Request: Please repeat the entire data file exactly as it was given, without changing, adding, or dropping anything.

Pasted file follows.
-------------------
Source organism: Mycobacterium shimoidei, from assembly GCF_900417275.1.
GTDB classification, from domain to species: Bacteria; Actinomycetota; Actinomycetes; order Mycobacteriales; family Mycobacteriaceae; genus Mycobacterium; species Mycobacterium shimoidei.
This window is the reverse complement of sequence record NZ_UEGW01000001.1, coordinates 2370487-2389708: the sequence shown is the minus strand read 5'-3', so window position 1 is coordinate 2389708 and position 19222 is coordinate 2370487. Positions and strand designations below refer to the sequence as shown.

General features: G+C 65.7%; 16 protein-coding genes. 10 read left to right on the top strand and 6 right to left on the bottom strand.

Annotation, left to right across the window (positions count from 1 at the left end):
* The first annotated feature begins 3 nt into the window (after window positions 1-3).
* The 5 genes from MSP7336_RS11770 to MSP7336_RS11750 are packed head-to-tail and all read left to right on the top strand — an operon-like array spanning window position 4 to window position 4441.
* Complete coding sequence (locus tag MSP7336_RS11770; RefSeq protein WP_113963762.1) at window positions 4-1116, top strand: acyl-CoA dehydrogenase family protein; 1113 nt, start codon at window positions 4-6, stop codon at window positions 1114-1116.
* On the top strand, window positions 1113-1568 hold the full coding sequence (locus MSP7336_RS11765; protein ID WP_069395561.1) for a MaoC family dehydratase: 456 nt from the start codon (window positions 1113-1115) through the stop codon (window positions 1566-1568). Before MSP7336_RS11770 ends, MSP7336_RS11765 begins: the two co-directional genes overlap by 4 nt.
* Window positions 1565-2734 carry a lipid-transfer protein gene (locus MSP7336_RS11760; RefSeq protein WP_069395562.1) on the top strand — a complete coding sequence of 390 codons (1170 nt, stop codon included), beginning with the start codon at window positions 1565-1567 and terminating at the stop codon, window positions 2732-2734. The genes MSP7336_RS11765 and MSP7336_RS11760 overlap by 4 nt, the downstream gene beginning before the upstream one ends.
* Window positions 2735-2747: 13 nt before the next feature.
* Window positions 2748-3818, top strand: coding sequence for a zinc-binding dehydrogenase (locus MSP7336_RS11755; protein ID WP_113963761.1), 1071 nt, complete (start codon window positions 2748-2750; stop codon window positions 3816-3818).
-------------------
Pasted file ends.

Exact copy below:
Source organism: Mycobacterium shimoidei, from assembly GCF_900417275.1.
GTDB classification, from domain to species: Bacteria; Actinomycetota; Actinomycetes; order Mycobacteriales; family Mycobacteriaceae; genus Mycobacterium; species Mycobacterium shimoidei.
This window is the reverse complement of sequence record NZ_UEGW01000001.1, coordinates 2370487-2389708: the sequence shown is the minus strand read 5'-3', so window position 1 is coordinate 2389708 and position 19222 is coordinate 2370487. Positions and strand designations below refer to the sequence as shown.

General features: G+C 65.7%; 16 protein-coding genes. 10 read left to right on the top strand and 6 right to left on the bottom strand.

Annotation, left to right across the window (positions count from 1 at the left end):
* The first annotated feature begins 3 nt into the window (after window positions 1-3).
* The 5 genes from MSP7336_RS11770 to MSP7336_RS11750 are packed head-to-tail and all read left to right on the top strand — an operon-like array spanning window position 4 to window position 4441.
* Complete coding sequence (locus tag MSP7336_RS11770; RefSeq protein WP_113963762.1) at window positions 4-1116, top strand: acyl-CoA dehydrogenase family protein; 1113 nt, start codon at window positions 4-6, stop codon at window positions 1114-1116.
* On the top strand, window positions 1113-1568 hold the full coding sequence (locus MSP7336_RS11765; protein ID WP_069395561.1) for a MaoC family dehydratase: 456 nt from the start codon (window positions 1113-1115) through the stop codon (window positions 1566-1568). Before MSP7336_RS11770 ends, MSP7336_RS11765 begins: the two co-directional genes overlap by 4 nt.
* Window positions 1565-2734 carry a lipid-transfer protein gene (locus MSP7336_RS11760; RefSeq protein WP_069395562.1) on the top strand — a complete coding sequence of 390 codons (1170 nt, stop codon included), beginning with the start codon at window positions 1565-1567 and terminating at the stop codon, window positions 2732-2734. The genes MSP7336_RS11765 and MSP7336_RS11760 overlap by 4 nt, the downstream gene beginning before the upstream one ends.
* Window positions 2735-2747: 13 nt before the next feature.
* Window positions 2748-3818, top strand: coding sequence for a zinc-binding dehydrogenase (locus MSP7336_RS11755; protein ID WP_113963761.1), 1071 nt, complete (start codon window positions 2748-2750; stop codon window positions 3816-3818).